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Knowing How a Credit Rating Is Built Up

By: Jennifer Lowe - Updated: 9 Mar 2013 | comments*Discuss
 
Credit Report Credit Reference Agencies

At a time when applying for credit is a common occurrence, it is important that we know what a credit rating is and how it is built up.

Your credit report is made up of your financial history, from the day you opened your first bank account and includes every financial agreement you have ever made, even your landline telephone.

Maintaining a good credit rating is the key to getting better deals on credit cards or loans in the future, so how do you do it?

Well, there are steps you should take to make sure that your report is kept up-to-date and that your rating isn't affected

The Electoral Role

In order for lenders to determine your identity, they turn to the electoral role. This shows the address that you are registered to vote at and, combined with the information you put down on the application for credit, will allow a lender to confirm who they are considering lending to.

If you have previously been refused credit and have no idea why, the best thing to do would be to check whether you are registered to vote at your address. Most people don't think that this has an impact on their credit rating, but the truth is that this is often one of the main reasons as to why people are refused credit.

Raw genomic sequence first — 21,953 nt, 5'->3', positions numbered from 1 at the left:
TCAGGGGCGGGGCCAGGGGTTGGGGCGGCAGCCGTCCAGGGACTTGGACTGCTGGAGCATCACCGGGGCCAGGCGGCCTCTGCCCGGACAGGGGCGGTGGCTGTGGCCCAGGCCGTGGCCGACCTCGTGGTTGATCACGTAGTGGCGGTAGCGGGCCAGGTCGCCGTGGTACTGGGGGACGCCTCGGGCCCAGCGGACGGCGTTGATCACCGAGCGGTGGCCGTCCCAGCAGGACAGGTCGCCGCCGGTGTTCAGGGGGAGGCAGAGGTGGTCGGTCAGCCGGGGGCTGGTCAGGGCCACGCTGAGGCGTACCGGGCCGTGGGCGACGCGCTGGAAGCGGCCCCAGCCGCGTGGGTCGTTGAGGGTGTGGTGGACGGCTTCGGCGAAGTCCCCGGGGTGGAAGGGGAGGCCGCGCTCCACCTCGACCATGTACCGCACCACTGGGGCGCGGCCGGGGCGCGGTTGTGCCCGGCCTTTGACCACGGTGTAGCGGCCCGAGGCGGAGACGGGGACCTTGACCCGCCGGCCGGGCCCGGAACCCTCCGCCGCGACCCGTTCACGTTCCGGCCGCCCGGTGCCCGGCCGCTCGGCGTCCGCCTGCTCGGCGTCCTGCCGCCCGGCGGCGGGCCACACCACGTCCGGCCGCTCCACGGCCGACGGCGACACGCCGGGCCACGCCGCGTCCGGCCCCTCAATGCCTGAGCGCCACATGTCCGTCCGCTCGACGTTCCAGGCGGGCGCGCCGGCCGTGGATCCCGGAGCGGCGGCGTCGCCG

If you aren't registered to vote, then simply visit aboutmyvote website and download the form. Remember, just because you pay council tax doesn't mean that you are registered to vote at your address.

Past, Present and Future

Because your credit report is made up of your financial history, you must make sure that you stay on top of things.

Missing a payment, even if it is just one, could seriously affect your credit rating. The more defaults in your payment history, the worse you score will be.

Any County Court Judgements (CCJs) or being declared bankrupt will also be recorded on your credit report and lenders often regard borrowers with these as high risk.

If you do have a CCJ it will remain on your credit report for six years. It is always a good idea to check your report after this time just to make sure that it has been removed.

You must also be careful when deciding what type of credit you need. For example, a report that shows lots of large loans will put a lender off simply because they will be concerned about your ability to make the repayments.

Common Myths

The most common credit rating myth is that other people who you simply live with affect your credit score. This isn't true. The only instance when somebody else's credit history will affect your own is when you are financially connected to them, for example, if you hold a joint bank account or share a mortgage. In these circumstances, their past debts and CCJs will be taken into consideration by lenders when they consider your application for credit.

Another myth is comes with property. Many Brits believe that the property they live in can be 'blaclisted' with creditors because of previous owners or tenants. This simply isn't true. Your property has no bearing on your credit rating and neither do the previous occupiers.

It is also untrue that there is a credit blacklist. The credit reference agencies do not have a database of 'blacklisted' borrowers.

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